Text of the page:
Islandhopping between 3 Dalmatians
Brač, Hvar & Šolta
Off the coast of Split lies an archipelago that is home to olive growers, winemakers and fishermen. An archipelago with authentic villages and beautiful bays with crystal-clear water. Welcome to the islands of Šolta, Brač and Hvar.
One single road winds across Šolta, surrounded by just a few houses. It lacks a supermarket, it even lacks a village. On both sides, the asphalt kisses the Adriatic Sea, the beauty of the island. Šolta is blessed with bays of supernatural beauty.
A sailing boat and a motorboat depart from Supetar, the ferry terminal on the adjacent island Brač, towards this solitary place. By the time our boat slows down and the sailor goes to the front deck to prepare the anchor, the sea water colours from deep blue to opaline green. The lack of sand makes for crystal-clear water and you can see the sea floor from atop the deck.
The submarine world really shows its true colours when swimming around with a snorkelling set. In the beautiful bay of Mala Maslinica, rusty red coral grows on the rocks, while rainbowfish and sea urchins hide between them, sea shells the size of sandwich plates scatter the sea floor and schools of hundreds of guppy’s swim around.
A quarter of all Croatian olive oils and, as we are led to believe by the seventy wine makers, the most divine wines come from Brač. An island one-and-a-half times as large as Malta, but as empty as Foulness Island. And so you don’t see apartments and hotels, but pine trees, cypresses, grape vines and olive trees. Walls of piled stones separate the fields neatly. The bright white limestone, a sedimentary rock from shellfish, is the third pride of the island. At the school for craftmanship in Pučišća, where the door is always open to visitors, teachers proudly tell off the limestone of Brač being used in the White House and the Opera House in Sydney.
You see pine trees, cypresses, grape vines and olive trees.
Driving around the island, the scent of lavender and sage slips through the open windows, or, even better, through the sunroof of the rental car. And when the car stops at an observation punt, for example to stare at the sailing boats sliding through the sea as white dots, only cicadas break the silence.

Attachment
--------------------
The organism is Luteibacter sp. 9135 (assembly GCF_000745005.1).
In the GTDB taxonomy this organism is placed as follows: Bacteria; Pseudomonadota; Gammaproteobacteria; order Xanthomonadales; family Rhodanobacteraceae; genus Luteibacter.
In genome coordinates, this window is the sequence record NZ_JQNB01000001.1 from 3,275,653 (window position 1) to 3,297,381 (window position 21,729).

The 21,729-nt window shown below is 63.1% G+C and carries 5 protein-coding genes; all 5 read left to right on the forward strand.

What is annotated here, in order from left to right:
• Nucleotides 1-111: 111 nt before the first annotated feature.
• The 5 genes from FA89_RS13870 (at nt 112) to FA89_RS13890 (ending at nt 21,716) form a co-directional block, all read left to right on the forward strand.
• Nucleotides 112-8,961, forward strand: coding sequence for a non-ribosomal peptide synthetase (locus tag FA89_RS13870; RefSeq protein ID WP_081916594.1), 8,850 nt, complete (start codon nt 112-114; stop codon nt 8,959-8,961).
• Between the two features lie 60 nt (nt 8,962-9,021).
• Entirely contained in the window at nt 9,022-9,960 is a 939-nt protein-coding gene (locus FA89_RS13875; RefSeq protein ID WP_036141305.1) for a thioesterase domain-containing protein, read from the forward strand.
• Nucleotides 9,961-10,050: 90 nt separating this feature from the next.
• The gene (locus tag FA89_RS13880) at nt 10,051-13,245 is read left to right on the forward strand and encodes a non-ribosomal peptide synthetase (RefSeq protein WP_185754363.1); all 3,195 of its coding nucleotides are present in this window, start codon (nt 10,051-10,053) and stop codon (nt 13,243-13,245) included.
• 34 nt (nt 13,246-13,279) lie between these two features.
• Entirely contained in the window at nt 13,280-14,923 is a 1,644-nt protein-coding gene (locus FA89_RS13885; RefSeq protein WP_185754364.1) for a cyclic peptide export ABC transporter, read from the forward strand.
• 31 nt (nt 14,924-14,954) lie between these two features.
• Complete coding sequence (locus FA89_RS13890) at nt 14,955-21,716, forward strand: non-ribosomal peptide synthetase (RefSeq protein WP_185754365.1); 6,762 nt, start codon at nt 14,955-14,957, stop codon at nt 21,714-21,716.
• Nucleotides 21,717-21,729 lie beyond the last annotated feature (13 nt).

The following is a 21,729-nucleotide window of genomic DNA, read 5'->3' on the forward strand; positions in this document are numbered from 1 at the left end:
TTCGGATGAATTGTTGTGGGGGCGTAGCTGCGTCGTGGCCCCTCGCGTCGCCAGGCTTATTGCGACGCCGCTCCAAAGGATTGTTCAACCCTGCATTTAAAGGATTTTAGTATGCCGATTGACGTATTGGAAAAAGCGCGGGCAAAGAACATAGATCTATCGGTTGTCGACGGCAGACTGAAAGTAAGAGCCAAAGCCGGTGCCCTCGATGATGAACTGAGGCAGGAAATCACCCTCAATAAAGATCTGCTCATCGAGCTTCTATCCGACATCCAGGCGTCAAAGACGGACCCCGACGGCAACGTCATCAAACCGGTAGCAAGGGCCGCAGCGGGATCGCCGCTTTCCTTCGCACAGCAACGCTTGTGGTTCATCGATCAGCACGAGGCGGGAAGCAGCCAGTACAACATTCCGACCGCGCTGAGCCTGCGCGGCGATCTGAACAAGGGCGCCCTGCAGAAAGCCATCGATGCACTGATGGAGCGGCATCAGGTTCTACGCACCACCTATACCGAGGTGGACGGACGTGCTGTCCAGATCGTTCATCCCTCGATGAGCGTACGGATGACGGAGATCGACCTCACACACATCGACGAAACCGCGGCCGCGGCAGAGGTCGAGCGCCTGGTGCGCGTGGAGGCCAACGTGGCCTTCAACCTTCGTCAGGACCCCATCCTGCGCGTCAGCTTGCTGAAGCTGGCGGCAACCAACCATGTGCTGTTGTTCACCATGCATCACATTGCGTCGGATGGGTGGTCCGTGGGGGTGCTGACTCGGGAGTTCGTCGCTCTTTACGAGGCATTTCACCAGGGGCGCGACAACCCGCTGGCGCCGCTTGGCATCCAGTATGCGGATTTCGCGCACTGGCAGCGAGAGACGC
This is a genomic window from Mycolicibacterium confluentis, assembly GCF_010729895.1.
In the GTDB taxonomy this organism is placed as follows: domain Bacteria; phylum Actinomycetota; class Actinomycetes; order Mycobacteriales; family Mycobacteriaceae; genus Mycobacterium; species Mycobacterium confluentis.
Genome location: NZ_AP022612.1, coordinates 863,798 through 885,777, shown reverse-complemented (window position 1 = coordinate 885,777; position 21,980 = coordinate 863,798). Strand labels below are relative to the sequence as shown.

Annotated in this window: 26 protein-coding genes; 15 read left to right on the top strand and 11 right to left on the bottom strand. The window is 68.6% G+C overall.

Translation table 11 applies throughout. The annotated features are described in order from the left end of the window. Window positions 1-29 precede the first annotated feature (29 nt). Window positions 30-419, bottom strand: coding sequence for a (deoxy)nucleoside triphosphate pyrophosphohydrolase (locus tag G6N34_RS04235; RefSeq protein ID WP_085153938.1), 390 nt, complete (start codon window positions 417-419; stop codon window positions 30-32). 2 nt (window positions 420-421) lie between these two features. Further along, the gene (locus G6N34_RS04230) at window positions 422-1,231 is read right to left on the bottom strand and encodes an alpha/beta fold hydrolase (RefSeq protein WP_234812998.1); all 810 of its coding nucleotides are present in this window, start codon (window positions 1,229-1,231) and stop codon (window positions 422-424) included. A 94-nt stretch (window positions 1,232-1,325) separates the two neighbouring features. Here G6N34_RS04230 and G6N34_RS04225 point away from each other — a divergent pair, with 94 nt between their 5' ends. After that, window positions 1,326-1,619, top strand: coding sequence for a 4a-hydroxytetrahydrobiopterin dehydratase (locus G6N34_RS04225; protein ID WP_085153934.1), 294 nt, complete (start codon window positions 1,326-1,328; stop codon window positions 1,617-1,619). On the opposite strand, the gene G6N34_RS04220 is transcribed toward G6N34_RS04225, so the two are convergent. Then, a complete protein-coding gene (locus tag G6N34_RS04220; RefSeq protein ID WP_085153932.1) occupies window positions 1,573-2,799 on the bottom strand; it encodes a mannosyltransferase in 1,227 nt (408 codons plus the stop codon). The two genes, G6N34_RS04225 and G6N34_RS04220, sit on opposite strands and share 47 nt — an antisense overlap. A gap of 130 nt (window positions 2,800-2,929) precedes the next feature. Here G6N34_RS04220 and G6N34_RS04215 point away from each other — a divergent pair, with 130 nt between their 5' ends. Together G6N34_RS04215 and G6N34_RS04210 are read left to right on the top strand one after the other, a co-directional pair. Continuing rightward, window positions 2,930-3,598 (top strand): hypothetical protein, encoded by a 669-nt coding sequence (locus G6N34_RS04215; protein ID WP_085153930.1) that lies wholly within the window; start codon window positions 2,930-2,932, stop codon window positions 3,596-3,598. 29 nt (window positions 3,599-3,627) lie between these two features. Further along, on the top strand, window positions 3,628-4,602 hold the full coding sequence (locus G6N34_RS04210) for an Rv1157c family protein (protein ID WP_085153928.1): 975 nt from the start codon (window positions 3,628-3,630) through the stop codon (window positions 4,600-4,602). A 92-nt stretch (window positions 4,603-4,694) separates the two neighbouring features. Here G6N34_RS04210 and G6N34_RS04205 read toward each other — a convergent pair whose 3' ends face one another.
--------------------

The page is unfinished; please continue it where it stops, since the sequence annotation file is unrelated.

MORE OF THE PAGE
Whatever way you drive, at some point you pass Skrip, the oldest settlement on Brač. The village is situated high and dry, away from the sea, away from the warships of the Turks and Venetians. At the edge of the village, next to the noble fort, we find a 17th century house that was used as an olive press building for centuries. After an extensive renovation, it opened as olive oil museum in 2013. The coarse grinding stones, the vertical press and the roof of loose stones remind you of the hard labour involved in the farm life back then. “On Brač, the landscape is still inaccessible for machines,” says Stefanio, guide in the museum. “For 3000 year, all families pick the olives from the ground in the autumn, after shaking the trees. Helping friends and families were, and still are, greatly rewarded with heavenly oil.”
On the second floor of the museum, you taste those homemade oils, tapenades and baked olives. And, to make your tasting look a lot like lunch, some bread, cheese, and fig jam made by the neighbours.
The beating heart of the archipelago is Hvar, an island only thirty minutes by boat south of Brač. The capital, with the same name as the sixty-kilometre-long island is mostly car-free and has, thanks to 400 years of Venetian influences, all ingredients of an Italian coastal town. Strolling through the old city, you pass by inviting ice cream shops, million-dollar-yachts in the marina, promenades with terraces and steep alleyways filled with drying laundry hanging above.
Croatians enter the 15th century Franciscan monastery for a service or a blessing
The Piazza is known as the most beautiful square of Dalmatia. In 2017, the new mayor constituted a new law, banning bathing suits in the streets and picnics on the Piazza. “This is not a beach,” he argued. And he is right. Because where other cities only open the cathedral doors to tourists, in Hvar, dozens of catholic Croatians enter the 15th century Franciscan monastery for a service or a blessing. Preferably with a bunch of hand-picked flowers and lavender. The sanctuary is full of tinsel and icons, but alas, no photographs allowed.
Aan de andere kant van het dorpsplein herinnert een toegangspoort nog aan hun wijk en dus aan de tweedeling van de inwoners. Daarachter kronkelen stegen tegen de berg op. Een trappensteeg en kronkelpad verder, en je staat tussen de kanonnen en kantelen van Fortica. Het bastion overschaduwt de wijk en geeft een uitzicht tot voorbij het stadscentrum en de haven. Met gemak kijk je uit over de Pakleni-archipel, een verzameling droomeilanden met minstens 28 baaien. En hoewel de stad inmiddels bikinivrij is, telt Pakleni meer stranden dan er kathedralen in Hvar staan.
You look out over the Pakleni-archipelago, a collection of dream islands with at least 28 bays
Let’s go to Brač!
TUI is the only airline who flies non-stop to Brač from Rotterdam. They also offer package deals with transfers and hotel included.
One week in Brač, including return flight, transfer, hotel, breakfast and diner will set you down a mere €399 each.